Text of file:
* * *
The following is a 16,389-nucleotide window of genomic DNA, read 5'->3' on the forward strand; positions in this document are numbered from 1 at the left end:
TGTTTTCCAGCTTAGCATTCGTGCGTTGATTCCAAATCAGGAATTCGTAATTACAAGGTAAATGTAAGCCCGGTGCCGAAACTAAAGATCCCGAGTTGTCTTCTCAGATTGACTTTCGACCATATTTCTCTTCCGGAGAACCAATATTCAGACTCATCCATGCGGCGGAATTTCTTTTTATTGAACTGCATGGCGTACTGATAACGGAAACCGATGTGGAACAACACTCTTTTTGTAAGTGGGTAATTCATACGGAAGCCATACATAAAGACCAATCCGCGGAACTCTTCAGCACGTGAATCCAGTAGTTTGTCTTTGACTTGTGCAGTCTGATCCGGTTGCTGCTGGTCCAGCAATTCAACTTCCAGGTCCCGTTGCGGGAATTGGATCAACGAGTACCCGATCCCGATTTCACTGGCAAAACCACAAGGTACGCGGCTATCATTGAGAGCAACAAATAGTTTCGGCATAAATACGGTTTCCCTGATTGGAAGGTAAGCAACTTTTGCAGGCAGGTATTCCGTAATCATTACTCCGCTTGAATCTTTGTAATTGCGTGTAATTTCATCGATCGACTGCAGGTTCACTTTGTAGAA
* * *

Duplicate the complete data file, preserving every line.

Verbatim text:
The following is a 16,389-nucleotide window of genomic DNA, read 5'->3' on the forward strand; positions in this document are numbered from 1 at the left end:
TGTTTTCCAGCTTAGCATTCGTGCGTTGATTCCAAATCAGGAATTCGTAATTACAAGGTAAATGTAAGCCCGGTGCCGAAACTAAAGATCCCGAGTTGTCTTCTCAGATTGACTTTCGACCATATTTCTCTTCCGGAGAACCAATATTCAGACTCATCCATGCGGCGGAATTTCTTTTTATTGAACTGCATGGCGTACTGATAACGGAAACCGATGTGGAACAACACTCTTTTTGTAAGTGGGTAATTCATACGGAAGCCATACATAAAGACCAATCCGCGGAACTCTTCAGCACGTGAATCCAGTAGTTTGTCTTTGACTTGTGCAGTCTGATCCGGTTGCTGCTGGTCCAGCAATTCAACTTCCAGGTCCCGTTGCGGGAATTGGATCAACGAGTACCCGATCCCGATTTCACTGGCAAAACCACAAGGTACGCGGCTATCATTGAGAGCAACAAATAGTTTCGGCATAAATACGGTTTCCCTGATTGGAAGGTAAGCAACTTTTGCAGGCAGGTATTCCGTAATCATTACTCCGCTTGAATCTTTGTAATTGCGTGTAATTTCATCGATCGACTGCAGGTTCACTTTGTAGAA